Topics: 380000 Behavioural and Cognitive Sciences, School of Social Sciences and Psychology, athletes, injury rehabilitation, psychological interventions, case studies
Year: 2008
OAI identifier: oai:eprints.vu.edu.au:1988
Download PDF:
Sorry, we are unable to provide the full text but you may find it at the following location(s):
  • http://vuir.vu.edu.au/1988/1/T... (external link)
  • http://vuir.vu.edu.au/1988/ (external link)
  • Suggested articles

    Preview

    Citations

    1. (1995). A comparison between injured and uninjured football players on selected psychosocial variables. The Academic Athletic Journal,
    2. (1992). A little pain never hurt anyone: Athletic career socialization and the normalization of sports injury.
    3. (1995). A model of psychologic response to athletic injury and rehabilitation. Athletic Training: Sports Health Care Perspectives,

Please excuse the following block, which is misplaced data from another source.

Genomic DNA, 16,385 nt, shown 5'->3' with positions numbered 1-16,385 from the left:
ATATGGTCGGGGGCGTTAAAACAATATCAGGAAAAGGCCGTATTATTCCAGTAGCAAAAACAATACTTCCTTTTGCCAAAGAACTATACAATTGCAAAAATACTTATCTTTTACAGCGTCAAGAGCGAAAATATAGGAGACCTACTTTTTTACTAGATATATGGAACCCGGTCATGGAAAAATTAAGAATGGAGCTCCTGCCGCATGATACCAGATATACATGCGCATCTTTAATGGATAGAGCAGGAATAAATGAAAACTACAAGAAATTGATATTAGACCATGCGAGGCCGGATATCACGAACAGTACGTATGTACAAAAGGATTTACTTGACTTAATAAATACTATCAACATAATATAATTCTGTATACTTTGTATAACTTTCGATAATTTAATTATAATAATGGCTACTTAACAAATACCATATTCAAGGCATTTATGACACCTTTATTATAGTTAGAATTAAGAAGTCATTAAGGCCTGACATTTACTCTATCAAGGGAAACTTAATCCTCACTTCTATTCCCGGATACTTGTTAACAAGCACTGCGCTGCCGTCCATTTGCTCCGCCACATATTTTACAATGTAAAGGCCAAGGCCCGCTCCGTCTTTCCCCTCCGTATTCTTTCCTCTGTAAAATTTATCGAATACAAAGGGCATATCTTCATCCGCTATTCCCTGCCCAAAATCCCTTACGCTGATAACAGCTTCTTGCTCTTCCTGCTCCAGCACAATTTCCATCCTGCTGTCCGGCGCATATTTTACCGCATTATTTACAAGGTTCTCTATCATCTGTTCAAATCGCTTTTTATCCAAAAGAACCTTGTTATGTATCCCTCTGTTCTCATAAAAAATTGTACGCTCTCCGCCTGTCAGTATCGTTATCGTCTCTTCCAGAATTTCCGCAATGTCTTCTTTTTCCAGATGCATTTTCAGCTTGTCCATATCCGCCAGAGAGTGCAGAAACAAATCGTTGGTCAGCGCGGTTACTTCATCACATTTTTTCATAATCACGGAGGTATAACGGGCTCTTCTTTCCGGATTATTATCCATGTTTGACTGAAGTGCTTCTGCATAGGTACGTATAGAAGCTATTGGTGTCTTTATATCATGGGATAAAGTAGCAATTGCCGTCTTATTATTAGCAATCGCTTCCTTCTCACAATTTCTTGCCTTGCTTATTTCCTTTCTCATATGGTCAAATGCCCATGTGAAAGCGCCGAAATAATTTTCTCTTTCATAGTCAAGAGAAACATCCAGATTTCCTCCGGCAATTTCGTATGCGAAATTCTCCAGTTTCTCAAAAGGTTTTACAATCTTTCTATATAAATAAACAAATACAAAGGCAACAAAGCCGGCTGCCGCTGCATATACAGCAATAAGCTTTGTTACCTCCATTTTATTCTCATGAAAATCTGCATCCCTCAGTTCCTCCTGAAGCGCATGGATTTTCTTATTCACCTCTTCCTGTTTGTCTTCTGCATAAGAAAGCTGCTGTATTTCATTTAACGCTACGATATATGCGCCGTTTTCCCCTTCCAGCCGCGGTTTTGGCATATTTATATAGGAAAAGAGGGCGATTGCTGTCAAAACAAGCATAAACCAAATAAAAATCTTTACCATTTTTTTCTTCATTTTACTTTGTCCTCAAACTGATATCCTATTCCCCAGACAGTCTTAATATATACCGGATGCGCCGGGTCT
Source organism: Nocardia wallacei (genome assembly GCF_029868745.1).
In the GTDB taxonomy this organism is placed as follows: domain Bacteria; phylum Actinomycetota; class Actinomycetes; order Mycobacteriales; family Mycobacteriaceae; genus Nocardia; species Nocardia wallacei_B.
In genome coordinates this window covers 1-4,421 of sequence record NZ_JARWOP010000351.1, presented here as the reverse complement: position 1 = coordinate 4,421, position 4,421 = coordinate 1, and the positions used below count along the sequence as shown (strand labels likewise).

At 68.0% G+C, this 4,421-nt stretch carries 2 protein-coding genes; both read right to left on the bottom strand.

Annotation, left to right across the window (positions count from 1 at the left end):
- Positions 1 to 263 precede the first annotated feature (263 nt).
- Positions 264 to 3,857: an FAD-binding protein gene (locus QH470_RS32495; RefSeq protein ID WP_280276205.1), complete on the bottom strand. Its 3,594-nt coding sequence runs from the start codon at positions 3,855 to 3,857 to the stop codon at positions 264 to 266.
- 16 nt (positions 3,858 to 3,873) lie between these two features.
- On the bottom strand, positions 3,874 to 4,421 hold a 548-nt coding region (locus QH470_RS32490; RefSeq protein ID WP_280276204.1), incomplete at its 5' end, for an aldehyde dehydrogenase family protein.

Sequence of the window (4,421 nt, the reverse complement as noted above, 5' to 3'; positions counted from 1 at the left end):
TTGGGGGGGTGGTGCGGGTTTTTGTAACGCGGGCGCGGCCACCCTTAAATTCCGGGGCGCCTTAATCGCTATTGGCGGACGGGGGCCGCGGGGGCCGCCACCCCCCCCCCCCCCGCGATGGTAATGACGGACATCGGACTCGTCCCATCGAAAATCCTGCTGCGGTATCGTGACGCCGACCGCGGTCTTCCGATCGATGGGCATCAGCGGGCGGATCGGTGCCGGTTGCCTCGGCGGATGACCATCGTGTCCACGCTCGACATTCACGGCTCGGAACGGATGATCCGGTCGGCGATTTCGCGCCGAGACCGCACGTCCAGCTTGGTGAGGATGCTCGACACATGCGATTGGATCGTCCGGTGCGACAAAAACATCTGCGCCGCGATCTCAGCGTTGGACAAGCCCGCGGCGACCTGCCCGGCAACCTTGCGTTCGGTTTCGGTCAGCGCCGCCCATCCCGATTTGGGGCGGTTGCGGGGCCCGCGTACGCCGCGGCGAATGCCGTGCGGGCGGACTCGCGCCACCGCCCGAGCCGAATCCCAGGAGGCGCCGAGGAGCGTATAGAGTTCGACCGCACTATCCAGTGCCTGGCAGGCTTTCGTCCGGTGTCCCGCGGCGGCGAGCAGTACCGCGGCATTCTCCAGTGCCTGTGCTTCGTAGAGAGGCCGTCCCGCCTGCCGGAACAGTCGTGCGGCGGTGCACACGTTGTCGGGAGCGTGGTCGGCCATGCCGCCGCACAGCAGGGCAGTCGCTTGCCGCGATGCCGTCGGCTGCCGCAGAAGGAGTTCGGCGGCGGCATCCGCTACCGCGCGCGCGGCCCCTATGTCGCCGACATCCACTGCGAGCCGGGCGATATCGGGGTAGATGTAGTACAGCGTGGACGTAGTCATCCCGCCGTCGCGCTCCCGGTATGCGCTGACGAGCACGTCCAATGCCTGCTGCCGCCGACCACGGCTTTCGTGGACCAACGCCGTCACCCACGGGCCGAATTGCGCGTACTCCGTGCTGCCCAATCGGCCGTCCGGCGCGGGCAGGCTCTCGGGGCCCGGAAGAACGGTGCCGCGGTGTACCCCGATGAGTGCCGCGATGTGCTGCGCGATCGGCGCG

4. (1988). A model of stress and athletic injury: Prediction and prevention.
    5. (2002). A pooled data analysis of injury incidence in rugby league football.
    6. (1999). A prospective epidemiological study of injuries in four English professional football clubs.
    7. (2002). A prospective study of injuries to elite Australian rugby union players.
    8. (1997). A three-year follow-up of long-term injured competitive athletes: Influence of psychological risk factors on rehabilitation.
    9. (1998). Adherence to sport injury rehabilitation programs.
    10. (1990). Adherence to sports injury rehabilitation programmes.
    11. (1988). Adherence to sports related rehabilitation programs.
    12. (1990). Affective response patterns of the injured athlete: An exploratory analysis.
    13. (1996). After the fall: Reflections of injured classical ballet dancers.
    14. (1998). An integrated model of response to sport injury: Psychological and sociological dynamics.
    15. (2000). Anxiety and depression after spinal cord injury: A longitudinal analysis.
    16. (1998). Athletic Identity: An Achilles’ heel to the survival of self.
    17. (1994). Athletic injury and self diminution.
    18. (1993). Athletic trainers’ attitudes and judgements of injured athletes’ rehabilitation adherence.